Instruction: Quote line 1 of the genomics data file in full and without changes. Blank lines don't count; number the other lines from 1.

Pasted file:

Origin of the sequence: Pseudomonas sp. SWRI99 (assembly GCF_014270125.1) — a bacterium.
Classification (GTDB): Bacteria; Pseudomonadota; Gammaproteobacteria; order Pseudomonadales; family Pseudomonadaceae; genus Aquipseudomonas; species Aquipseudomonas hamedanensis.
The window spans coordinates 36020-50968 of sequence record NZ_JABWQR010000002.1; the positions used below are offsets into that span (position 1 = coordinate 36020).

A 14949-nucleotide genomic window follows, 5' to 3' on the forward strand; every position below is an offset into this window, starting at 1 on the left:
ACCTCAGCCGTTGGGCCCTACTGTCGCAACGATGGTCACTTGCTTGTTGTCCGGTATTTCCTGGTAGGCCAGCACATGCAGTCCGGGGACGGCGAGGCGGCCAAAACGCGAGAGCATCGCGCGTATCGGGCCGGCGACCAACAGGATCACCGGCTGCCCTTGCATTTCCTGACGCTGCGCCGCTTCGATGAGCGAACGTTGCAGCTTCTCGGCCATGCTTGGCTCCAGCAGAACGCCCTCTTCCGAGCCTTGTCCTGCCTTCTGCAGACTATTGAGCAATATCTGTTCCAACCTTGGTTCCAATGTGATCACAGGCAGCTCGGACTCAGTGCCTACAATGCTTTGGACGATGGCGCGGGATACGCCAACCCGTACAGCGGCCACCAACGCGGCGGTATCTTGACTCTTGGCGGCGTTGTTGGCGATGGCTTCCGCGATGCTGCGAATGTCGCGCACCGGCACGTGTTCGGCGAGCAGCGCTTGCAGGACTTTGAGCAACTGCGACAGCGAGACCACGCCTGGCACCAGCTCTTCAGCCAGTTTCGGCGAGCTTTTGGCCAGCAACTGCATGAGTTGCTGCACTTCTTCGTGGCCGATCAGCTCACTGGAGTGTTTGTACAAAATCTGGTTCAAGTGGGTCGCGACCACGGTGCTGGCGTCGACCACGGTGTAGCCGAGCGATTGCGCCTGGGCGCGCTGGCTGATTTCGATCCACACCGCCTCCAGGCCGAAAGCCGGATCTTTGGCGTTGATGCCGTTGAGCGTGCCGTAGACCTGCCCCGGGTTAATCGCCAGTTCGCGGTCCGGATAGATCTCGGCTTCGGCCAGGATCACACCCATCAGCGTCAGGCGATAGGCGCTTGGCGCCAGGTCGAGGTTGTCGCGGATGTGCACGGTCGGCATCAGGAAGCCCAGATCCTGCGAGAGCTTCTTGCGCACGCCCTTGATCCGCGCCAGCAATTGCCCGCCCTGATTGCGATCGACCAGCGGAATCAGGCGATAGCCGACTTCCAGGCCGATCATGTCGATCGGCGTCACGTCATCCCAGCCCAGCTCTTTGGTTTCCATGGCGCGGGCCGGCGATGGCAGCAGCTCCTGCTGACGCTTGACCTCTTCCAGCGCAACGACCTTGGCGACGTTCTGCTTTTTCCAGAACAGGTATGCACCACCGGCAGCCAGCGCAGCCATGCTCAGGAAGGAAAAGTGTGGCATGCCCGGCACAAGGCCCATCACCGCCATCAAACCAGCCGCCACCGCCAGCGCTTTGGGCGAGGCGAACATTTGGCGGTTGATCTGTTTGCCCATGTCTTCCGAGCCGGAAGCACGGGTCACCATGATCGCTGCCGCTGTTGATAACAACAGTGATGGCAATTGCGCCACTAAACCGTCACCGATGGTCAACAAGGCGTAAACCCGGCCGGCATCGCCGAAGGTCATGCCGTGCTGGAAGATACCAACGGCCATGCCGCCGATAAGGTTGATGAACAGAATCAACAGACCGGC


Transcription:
Origin of the sequence: Pseudomonas sp. SWRI99 (assembly GCF_014270125.1) — a bacterium.